Special purpose trusted computing devices are currently being deployed to offer many services for which the general purpose computing paradigm is unsuitable. The nature of the services offered by many of these devices demand high security and reliability, as well as low cost and low power consumption. Electronic Voting machines is a canonical example of this phenomenon. With electronic voting machines currently being used in much of the United States and several other countries, there is a strong need for thorough security evaluation of these devices and the procedures in place for their use. In this work, we first put forth a general framework for special purpose trusted computing devices. We then focus on Optical Scan (OS) electronic voting technology as a specific instance of this framework. OS terminals are a popular e-voting technology with the decided advantage of a user-verified paper trail: the ballot sheets themselves. Still election results are based on machine generated totals as well as machine-generated audit reports to validate the voting process.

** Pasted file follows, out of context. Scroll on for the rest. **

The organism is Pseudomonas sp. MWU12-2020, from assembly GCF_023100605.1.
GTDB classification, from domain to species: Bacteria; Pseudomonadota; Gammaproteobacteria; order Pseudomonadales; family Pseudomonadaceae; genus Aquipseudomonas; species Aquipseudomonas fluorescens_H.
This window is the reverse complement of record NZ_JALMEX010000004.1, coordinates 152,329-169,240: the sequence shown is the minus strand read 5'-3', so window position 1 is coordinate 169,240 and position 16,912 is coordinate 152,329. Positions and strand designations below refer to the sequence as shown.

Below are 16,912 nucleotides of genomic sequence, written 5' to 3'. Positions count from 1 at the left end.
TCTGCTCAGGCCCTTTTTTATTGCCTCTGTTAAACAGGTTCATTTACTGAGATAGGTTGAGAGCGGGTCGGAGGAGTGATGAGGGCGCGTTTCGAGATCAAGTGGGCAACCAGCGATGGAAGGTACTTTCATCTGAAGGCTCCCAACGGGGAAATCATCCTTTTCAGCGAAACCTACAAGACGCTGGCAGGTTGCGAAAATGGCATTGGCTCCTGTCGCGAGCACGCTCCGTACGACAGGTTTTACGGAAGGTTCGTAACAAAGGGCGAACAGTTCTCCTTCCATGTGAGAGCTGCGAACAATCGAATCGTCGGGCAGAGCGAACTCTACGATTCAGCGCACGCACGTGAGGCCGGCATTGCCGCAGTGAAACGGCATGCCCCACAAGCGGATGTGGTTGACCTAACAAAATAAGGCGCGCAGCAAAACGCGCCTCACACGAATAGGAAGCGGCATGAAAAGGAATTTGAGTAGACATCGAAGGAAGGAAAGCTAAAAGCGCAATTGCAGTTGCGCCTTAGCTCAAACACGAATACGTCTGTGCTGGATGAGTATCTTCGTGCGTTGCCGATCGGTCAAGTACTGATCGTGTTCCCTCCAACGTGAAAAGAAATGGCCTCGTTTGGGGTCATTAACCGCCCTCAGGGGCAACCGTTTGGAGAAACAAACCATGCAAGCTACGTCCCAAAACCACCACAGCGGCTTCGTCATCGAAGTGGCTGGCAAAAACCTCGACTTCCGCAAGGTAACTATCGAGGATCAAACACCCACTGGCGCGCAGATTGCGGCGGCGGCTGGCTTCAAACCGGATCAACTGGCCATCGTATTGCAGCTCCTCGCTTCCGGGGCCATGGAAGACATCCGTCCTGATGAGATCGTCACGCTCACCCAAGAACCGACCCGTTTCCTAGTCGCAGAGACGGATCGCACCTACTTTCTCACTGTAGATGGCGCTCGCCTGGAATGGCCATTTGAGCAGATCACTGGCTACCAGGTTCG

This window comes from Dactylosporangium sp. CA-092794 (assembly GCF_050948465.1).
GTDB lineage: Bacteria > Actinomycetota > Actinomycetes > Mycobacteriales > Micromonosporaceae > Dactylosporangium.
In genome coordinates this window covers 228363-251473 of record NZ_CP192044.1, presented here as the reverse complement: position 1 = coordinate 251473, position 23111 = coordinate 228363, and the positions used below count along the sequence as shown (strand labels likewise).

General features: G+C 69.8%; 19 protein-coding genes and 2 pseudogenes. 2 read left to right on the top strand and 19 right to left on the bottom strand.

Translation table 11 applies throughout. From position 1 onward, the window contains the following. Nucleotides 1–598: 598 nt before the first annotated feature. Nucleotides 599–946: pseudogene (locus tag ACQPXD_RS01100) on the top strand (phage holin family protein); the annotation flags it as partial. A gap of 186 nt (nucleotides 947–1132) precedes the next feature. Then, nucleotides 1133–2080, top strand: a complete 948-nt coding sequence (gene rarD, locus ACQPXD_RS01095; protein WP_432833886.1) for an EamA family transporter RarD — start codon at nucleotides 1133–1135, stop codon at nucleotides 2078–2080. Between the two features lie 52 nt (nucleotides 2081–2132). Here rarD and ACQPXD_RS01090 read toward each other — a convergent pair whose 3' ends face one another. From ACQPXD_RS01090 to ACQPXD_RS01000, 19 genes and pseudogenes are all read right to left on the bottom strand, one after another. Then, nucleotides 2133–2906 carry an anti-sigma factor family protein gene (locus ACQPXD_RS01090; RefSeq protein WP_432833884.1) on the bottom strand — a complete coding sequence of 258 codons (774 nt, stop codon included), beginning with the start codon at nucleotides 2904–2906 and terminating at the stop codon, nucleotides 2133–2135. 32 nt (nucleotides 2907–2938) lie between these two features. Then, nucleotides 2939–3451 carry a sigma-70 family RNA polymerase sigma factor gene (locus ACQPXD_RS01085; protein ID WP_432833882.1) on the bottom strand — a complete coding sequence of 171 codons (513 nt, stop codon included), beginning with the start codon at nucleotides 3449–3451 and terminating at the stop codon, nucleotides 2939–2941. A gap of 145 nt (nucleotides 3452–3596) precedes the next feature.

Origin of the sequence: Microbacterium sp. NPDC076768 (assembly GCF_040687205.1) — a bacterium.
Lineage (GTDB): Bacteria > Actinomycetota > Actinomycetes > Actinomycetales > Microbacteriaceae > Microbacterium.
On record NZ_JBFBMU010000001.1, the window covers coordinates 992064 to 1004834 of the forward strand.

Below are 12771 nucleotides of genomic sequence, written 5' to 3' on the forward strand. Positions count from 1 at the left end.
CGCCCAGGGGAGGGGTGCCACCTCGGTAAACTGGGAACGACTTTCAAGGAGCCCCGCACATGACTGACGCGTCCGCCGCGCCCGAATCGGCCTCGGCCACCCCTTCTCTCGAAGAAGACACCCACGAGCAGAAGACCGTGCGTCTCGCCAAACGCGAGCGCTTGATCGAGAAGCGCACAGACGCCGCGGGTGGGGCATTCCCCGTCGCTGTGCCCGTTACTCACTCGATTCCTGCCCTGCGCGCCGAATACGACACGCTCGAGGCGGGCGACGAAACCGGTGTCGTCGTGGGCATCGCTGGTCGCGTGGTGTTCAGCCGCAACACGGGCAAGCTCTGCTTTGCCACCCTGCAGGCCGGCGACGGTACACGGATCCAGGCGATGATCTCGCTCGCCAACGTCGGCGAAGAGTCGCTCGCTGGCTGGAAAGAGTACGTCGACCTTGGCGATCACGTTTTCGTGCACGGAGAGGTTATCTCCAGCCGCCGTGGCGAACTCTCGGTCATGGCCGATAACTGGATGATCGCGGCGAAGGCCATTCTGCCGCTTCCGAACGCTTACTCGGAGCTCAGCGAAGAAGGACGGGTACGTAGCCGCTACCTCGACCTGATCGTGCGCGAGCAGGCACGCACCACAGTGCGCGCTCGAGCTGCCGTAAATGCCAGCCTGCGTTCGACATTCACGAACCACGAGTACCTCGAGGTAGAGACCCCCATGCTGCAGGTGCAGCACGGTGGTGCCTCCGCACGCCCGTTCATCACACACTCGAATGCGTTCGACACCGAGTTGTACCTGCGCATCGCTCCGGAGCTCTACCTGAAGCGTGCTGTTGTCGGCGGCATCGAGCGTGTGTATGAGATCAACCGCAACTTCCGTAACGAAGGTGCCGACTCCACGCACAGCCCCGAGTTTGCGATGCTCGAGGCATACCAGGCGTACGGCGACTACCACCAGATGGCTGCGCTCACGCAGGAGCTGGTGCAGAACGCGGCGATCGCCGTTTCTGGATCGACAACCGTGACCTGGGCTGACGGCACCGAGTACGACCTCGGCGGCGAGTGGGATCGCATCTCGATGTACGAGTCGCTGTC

In this paper we present a security assessment of the Diebold AccuVote Optical Scan voting terminal (AV-OS), a popular OS terminal currently in wide deployment anticipating the 2008 Presidential elections. The assessment is developed using exclusively reverse-engineering, without any technical specifications provided by the machine suppliers. We demonstrate a number of security issues that relate to the machine’s proprietary language, called AccuBasic, that is used for reporting election results. While this language is thought to be benign, especially given that it is essentially sandboxed by the firmware to have only read access, we demonstrate that it is powerful enough to (i) strengthen known attacks against the AV-OS so that they become undetectable prior to elections (and thus significantly increasing their magnitude) or, (ii) to conditionally bias the election results to reach a desired outcome. Given the discovered vulnerabilities and attacks we proceed to discuss how random audits can be used to validate with high confidence that a procedure carried out by special purpose devices such as the AV-OS has not been manipulated. We end with a set of recommendations for the design and safe-use of OS voting systems.